Co-Executive Director, Phil Forsyth, leading a pruning workshop at FNC Farm.

POP hosts Harvest-Ed workshops, often taught by community members who can share their culinary, cultural, and medicinal knowledge on lesser known fruits, nuts, and herbs that grow in this region. 23.3% of participants had attended a POP Harvest-Ed workshop. 65.1% of participants had not attended but were interested in attending. The majority of people seem interested in the program and would like to attend a Harvest-Ed workshop in the future. 

POP is always searching for spaces to host our Harvest-Ed workshops. As a way to expand our location options for hosting as well as involving our partners more deeply in the program, we asked our partners whether they were interested in hosting a Harvest-Ed workshop. 60.5% of partners expressed interest in hosting a Harvest-Ed workshop at their respective orchard spaces.Only 39.5% of participants said they were not interested in hosting. This could be due to a myriad of reasons, including not having a community consensus, no covered area for rain, and no access to bathrooms or running water. 

POP is always interested in what the community wants to learn so we asked our partners what fruits, nuts, herbs, processes, or themes they would like to see covered by POP harvest. There were a few participants who mentioned herbal tea and medicine. A few participants mentioned fruit processing and canning with berries and asian plums. One participant wanted to learn more about the goumi and how to eat it. One person expresses interest in rosehips and how to use them for rose hip tea and rose water. One participant expressed interest in more horticultural and ecological topics, including fungi, soil science, agroecology, and rewilding. 

POP put out a video series on Fruit Tree Pruning this year, filmed by Ander Kazmerski, produced by Marc Steiner, and edited by POP staff. 44.2% of participants had seen the videos and expressed interest in more videos. 48.8% had not known about the videos but intended on watching them now. Almost half of the participants felt positively about the video series. The survey results for this section shows that video lessons can be an effective learning tool for people.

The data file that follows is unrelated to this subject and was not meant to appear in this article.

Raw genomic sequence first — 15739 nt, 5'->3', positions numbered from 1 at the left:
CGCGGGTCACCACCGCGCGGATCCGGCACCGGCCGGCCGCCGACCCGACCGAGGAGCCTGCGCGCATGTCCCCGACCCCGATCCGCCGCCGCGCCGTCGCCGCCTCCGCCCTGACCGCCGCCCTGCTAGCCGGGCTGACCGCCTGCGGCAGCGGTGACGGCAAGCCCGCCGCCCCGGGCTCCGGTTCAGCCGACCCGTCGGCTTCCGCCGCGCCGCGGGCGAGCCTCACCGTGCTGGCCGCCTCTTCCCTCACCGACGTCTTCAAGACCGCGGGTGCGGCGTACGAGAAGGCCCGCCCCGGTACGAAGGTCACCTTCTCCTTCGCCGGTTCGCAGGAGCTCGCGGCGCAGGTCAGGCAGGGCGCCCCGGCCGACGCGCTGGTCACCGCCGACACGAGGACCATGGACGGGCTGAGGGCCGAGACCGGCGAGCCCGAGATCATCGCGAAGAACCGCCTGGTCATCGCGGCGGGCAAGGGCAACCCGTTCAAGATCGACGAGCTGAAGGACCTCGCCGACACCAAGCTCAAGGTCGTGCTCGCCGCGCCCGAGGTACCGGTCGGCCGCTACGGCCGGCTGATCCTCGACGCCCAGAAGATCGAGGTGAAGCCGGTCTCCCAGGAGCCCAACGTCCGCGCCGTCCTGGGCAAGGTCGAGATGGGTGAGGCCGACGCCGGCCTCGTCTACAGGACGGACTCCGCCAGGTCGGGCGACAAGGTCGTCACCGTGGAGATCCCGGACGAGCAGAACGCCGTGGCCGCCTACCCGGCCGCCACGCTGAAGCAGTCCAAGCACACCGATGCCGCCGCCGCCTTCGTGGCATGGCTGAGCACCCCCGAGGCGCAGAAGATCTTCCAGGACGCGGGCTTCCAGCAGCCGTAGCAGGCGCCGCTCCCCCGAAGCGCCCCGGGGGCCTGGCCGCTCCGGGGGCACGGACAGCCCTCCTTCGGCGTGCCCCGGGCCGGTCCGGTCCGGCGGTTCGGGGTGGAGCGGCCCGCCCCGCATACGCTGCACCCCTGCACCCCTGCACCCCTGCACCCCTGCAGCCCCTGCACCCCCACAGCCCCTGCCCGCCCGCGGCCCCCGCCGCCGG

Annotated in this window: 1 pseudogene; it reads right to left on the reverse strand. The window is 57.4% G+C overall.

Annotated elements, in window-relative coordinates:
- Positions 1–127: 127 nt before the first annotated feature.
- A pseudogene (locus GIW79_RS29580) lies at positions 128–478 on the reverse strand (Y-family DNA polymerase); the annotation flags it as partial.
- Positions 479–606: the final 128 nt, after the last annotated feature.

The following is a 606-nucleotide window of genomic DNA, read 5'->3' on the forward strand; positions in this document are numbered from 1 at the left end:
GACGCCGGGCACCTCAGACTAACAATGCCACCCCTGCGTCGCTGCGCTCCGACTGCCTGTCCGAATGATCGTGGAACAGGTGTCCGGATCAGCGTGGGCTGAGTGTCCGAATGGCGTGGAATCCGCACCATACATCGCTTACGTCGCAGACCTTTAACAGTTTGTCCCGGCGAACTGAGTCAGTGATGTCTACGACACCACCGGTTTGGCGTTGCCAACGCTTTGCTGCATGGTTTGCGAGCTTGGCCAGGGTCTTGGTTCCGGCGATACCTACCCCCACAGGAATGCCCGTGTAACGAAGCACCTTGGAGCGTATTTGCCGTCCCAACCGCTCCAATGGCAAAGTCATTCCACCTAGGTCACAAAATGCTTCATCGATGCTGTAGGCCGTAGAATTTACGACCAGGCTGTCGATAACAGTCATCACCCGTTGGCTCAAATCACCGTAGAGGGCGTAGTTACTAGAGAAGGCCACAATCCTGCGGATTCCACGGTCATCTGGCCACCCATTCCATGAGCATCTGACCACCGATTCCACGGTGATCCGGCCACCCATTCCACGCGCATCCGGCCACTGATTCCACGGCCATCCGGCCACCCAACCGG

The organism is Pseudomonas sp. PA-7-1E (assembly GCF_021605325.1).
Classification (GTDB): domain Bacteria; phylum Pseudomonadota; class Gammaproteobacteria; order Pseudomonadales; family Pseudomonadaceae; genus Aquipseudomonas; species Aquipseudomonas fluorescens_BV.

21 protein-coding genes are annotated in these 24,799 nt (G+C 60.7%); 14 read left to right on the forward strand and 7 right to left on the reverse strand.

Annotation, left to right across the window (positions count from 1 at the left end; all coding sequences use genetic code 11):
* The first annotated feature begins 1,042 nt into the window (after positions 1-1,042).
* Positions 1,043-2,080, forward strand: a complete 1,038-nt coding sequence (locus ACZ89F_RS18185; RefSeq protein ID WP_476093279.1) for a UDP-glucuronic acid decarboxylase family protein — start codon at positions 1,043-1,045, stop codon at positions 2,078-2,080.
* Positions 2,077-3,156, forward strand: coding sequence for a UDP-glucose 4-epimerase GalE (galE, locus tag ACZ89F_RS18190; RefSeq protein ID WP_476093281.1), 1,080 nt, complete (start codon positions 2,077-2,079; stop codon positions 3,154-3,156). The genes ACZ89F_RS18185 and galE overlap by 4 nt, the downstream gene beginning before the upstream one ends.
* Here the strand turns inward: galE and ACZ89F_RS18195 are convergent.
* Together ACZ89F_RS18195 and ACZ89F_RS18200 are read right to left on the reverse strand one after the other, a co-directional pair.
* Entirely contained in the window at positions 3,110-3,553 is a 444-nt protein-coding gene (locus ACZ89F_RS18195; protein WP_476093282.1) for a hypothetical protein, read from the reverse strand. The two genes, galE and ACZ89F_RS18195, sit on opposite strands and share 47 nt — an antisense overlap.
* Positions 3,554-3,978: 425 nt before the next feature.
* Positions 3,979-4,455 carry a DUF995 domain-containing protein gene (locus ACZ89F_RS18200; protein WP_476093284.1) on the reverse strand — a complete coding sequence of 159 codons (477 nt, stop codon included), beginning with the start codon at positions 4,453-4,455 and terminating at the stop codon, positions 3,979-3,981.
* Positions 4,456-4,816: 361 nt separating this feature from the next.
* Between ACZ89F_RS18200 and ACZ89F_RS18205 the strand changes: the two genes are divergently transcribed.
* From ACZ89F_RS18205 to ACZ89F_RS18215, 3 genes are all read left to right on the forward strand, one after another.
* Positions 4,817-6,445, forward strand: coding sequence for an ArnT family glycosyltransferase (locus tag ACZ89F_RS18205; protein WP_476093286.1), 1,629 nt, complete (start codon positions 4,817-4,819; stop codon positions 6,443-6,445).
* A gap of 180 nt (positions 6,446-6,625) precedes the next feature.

After reaching out to partners about how POP can provide stronger guidance, there were similar patterns in the responses we received from year to year. POPCORE is still of value to many of our partners and our new video series also shows promise for offering easily accessible education. Harvest-Ed could be more attended but many partners appear to still value it. Many of these educational opportunities are of interest to our partners but it appears many aren’t aware of them. This could be improved by increased outreach on POP’s end. 

Last year’s survey showed some recurring themes in knowledge gaps and challenges in orchard care shared amongst our partners. These knowledge gaps included: pest management, squirrel deterrents, harvest processing, pruning, and community engagement. It seems that any gaps in knowledge regarding these issues can be at least partially filled in with POPCORE, Harvest Ed, and other educational workshops.

Orchard Challenges and Needs

This section evaluates orchard  challenges and needs by collecting data on the orchard pests, diseases, capacity challenges and environmental pressures partners face and identifying more specifically where partners need additional or ongoing support.